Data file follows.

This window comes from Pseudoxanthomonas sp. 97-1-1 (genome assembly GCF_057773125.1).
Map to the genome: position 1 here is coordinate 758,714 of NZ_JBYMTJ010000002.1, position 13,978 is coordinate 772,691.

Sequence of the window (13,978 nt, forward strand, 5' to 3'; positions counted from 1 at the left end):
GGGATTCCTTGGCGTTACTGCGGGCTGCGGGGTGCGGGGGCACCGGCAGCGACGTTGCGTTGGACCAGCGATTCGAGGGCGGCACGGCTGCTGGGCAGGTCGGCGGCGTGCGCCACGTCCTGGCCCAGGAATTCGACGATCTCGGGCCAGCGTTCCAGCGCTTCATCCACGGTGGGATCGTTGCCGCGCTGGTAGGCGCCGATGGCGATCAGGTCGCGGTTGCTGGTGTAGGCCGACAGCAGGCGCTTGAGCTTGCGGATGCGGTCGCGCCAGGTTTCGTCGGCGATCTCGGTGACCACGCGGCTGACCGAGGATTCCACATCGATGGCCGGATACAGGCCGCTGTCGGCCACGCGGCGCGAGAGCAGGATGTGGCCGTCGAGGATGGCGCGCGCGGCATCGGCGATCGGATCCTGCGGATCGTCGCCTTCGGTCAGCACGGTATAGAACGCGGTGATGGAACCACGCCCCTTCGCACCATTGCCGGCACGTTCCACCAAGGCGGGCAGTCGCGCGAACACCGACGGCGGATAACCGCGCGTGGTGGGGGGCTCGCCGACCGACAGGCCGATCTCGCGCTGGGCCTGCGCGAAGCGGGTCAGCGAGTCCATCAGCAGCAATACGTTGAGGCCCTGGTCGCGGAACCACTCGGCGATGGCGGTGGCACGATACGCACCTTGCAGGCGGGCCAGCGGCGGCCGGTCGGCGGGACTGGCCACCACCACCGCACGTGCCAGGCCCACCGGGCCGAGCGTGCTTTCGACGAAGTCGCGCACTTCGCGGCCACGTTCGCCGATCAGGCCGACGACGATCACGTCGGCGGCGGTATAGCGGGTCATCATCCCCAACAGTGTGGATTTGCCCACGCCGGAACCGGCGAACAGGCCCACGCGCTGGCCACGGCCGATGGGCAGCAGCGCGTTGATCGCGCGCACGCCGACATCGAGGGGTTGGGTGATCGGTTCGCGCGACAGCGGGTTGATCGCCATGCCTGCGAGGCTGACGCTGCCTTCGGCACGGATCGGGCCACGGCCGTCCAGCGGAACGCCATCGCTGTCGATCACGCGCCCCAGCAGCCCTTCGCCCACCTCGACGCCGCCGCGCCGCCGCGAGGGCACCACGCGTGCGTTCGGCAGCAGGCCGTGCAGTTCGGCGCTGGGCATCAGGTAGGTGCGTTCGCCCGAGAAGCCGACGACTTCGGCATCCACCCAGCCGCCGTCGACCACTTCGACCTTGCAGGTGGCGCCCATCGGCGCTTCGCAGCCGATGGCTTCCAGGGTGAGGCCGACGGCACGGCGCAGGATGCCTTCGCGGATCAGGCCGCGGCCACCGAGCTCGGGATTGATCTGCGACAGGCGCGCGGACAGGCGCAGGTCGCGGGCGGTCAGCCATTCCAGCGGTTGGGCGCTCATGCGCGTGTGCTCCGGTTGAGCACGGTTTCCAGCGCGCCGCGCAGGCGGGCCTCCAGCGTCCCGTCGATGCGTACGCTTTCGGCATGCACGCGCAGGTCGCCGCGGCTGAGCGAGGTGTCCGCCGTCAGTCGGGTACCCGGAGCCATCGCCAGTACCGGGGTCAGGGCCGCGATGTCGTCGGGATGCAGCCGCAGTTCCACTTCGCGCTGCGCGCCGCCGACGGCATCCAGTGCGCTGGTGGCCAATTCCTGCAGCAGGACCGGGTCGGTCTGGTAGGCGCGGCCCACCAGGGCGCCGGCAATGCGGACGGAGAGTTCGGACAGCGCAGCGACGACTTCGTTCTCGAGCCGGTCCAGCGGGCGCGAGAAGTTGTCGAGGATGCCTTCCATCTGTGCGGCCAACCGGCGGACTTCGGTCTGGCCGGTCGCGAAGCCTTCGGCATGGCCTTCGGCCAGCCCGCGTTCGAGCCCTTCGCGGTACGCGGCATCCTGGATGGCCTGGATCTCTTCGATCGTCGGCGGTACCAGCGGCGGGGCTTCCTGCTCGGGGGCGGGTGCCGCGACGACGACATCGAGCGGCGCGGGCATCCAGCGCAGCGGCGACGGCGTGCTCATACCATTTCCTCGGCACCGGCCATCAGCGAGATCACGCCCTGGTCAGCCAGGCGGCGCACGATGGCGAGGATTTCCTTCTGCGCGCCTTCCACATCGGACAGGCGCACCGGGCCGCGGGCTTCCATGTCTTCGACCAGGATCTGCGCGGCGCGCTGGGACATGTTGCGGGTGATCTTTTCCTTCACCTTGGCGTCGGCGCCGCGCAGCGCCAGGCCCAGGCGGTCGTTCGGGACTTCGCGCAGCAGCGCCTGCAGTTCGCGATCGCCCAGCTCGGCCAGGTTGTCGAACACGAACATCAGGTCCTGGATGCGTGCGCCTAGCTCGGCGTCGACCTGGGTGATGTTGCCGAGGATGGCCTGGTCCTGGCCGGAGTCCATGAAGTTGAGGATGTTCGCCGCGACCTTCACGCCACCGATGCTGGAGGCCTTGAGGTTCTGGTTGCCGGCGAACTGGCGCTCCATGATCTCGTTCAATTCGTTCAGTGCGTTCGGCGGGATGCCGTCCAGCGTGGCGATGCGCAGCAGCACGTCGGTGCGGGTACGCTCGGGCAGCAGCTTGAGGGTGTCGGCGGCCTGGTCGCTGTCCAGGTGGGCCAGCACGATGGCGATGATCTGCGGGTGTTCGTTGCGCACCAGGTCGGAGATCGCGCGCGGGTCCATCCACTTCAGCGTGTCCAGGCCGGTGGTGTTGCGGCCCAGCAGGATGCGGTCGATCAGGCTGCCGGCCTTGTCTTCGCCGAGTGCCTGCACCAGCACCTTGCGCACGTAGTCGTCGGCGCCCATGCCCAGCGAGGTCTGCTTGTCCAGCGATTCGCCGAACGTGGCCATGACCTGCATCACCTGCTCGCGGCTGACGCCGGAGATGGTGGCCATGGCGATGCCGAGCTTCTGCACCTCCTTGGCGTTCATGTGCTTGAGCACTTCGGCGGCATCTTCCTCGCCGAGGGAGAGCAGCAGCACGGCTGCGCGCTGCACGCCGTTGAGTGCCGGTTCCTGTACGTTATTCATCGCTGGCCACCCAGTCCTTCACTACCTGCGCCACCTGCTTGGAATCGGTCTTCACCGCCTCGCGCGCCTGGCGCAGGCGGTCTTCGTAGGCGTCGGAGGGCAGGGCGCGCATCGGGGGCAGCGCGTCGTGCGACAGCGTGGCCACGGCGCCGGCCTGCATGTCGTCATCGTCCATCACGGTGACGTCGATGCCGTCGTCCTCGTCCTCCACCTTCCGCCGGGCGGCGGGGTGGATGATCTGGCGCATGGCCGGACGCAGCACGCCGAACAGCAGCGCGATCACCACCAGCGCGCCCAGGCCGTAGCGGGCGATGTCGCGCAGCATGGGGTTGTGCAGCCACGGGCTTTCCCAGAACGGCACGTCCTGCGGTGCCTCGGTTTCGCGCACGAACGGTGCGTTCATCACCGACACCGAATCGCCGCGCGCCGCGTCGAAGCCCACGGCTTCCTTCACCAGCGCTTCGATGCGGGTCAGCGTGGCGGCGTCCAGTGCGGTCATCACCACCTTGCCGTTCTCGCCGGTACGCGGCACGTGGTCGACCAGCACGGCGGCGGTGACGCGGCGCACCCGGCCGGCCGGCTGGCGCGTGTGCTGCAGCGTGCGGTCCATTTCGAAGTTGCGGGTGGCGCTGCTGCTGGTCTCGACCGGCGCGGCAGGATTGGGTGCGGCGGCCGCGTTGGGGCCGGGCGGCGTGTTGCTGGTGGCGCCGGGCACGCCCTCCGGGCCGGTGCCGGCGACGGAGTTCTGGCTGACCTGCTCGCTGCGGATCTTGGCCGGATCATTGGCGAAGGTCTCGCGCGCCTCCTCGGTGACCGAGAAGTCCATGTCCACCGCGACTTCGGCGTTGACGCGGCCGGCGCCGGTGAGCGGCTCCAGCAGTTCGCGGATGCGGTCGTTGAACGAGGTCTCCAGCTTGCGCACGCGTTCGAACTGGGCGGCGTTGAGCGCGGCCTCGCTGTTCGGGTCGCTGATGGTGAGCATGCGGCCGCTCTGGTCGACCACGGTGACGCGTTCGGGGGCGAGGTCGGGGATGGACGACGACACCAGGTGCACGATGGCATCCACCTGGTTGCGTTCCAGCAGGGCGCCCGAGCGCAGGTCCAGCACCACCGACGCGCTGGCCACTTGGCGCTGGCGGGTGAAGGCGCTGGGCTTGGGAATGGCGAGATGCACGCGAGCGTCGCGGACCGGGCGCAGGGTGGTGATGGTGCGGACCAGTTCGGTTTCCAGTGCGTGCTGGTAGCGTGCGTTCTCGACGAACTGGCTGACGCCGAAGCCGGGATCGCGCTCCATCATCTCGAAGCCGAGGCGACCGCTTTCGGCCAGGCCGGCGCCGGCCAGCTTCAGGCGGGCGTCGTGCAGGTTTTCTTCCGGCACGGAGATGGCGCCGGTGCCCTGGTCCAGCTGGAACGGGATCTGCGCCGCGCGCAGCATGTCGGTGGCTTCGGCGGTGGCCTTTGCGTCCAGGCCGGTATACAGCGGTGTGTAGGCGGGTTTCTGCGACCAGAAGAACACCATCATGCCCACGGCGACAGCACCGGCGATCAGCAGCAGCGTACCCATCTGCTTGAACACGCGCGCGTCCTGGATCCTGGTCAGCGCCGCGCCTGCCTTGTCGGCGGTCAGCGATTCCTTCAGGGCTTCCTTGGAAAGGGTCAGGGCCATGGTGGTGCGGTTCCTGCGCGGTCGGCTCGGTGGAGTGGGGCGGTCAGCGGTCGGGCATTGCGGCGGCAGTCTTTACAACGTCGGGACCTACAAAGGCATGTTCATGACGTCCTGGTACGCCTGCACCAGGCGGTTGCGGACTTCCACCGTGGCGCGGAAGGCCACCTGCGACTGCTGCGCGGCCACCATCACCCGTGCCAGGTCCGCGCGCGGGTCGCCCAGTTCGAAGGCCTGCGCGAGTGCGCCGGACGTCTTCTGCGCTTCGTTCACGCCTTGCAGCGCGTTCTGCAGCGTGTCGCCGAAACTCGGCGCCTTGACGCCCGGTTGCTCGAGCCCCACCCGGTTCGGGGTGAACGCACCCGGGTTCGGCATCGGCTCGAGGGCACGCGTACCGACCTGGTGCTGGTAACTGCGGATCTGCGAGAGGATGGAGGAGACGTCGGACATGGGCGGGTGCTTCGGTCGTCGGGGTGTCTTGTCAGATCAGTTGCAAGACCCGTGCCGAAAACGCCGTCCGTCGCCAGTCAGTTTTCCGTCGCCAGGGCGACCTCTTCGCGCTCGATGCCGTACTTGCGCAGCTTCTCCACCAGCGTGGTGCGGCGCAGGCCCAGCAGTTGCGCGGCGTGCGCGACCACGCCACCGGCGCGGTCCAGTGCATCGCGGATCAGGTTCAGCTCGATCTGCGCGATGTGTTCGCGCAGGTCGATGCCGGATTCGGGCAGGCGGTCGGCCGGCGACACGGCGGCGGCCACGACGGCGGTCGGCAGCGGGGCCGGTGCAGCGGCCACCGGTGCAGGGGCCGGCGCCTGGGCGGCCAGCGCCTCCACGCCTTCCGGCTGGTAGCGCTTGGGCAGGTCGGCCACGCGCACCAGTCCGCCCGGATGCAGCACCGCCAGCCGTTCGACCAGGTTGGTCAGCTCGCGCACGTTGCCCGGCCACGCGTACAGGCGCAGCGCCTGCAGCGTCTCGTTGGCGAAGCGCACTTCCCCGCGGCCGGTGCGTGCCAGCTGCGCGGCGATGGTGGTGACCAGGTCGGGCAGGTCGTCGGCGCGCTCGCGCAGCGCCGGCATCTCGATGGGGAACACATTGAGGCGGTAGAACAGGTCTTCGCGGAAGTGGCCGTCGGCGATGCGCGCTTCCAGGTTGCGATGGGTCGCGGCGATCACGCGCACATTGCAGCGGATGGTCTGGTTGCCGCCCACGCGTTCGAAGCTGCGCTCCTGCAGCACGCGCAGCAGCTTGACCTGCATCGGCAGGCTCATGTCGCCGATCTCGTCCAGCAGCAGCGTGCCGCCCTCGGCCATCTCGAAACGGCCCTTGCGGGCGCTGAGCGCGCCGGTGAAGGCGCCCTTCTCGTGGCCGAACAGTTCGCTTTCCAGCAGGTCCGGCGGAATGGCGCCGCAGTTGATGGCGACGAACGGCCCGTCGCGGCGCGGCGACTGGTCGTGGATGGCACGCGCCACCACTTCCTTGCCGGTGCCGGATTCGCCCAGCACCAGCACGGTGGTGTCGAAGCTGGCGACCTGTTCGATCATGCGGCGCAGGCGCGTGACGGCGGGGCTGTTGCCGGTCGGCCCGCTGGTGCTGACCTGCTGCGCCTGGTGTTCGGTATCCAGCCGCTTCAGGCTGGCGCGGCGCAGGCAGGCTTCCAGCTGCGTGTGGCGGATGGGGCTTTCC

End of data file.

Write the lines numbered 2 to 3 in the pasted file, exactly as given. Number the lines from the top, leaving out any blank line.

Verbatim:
Map to the genome: position 1 here is coordinate 758,714 of NZ_JBYMTJ010000002.1, position 13,978 is coordinate 772,691.

Sequence of the window (13,978 nt, forward strand, 5' to 3'; positions counted from 1 at the left end):